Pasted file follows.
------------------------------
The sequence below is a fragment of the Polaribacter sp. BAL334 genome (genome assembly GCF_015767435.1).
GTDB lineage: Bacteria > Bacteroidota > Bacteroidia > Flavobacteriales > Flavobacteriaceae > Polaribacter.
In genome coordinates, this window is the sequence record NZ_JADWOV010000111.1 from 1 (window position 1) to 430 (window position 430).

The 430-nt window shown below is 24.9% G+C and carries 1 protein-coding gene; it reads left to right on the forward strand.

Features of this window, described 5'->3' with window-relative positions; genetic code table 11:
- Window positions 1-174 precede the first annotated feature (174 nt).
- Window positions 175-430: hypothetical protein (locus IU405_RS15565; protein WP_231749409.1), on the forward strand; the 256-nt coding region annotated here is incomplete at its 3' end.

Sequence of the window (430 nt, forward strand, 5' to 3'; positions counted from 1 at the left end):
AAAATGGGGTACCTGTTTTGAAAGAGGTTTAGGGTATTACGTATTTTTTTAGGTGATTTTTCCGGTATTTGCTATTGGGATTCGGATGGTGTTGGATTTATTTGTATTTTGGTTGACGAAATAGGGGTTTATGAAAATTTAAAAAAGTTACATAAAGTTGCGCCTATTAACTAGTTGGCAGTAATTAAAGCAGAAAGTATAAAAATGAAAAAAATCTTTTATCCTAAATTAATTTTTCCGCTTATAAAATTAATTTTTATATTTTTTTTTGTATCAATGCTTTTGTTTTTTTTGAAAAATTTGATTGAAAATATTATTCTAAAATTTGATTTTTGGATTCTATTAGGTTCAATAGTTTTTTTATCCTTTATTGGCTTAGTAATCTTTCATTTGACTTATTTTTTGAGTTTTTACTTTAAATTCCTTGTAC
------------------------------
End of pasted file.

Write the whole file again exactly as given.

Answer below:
The sequence below is a fragment of the Polaribacter sp. BAL334 genome (genome assembly GCF_015767435.1).
GTDB lineage: Bacteria > Bacteroidota > Bacteroidia > Flavobacteriales > Flavobacteriaceae > Polaribacter.
In genome coordinates, this window is the sequence record NZ_JADWOV010000111.1 from 1 (window position 1) to 430 (window position 430).

The 430-nt window shown below is 24.9% G+C and carries 1 protein-coding gene; it reads left to right on the forward strand.

Features of this window, described 5'->3' with window-relative positions; genetic code table 11:
- Window positions 1-174 precede the first annotated feature (174 nt).
- Window positions 175-430: hypothetical protein (locus IU405_RS15565; protein WP_231749409.1), on the forward strand; the 256-nt coding region annotated here is incomplete at its 3' end.

Sequence of the window (430 nt, forward strand, 5' to 3'; positions counted from 1 at the left end):
AAAATGGGGTACCTGTTTTGAAAGAGGTTTAGGGTATTACGTATTTTTTTAGGTGATTTTTCCGGTATTTGCTATTGGGATTCGGATGGTGTTGGATTTATTTGTATTTTGGTTGACGAAATAGGGGTTTATGAAAATTTAAAAAAGTTACATAAAGTTGCGCCTATTAACTAGTTGGCAGTAATTAAAGCAGAAAGTATAAAAATGAAAAAAATCTTTTATCCTAAATTAATTTTTCCGCTTATAAAATTAATTTTTATATTTTTTTTTGTATCAATGCTTTTGTTTTTTTTGAAAAATTTGATTGAAAATATTATTCTAAAATTTGATTTTTGGATTCTATTAGGTTCAATAGTTTTTTTATCCTTTATTGGCTTAGTAATCTTTCATTTGACTTATTTTTTGAGTTTTTACTTTAAATTCCTTGTAC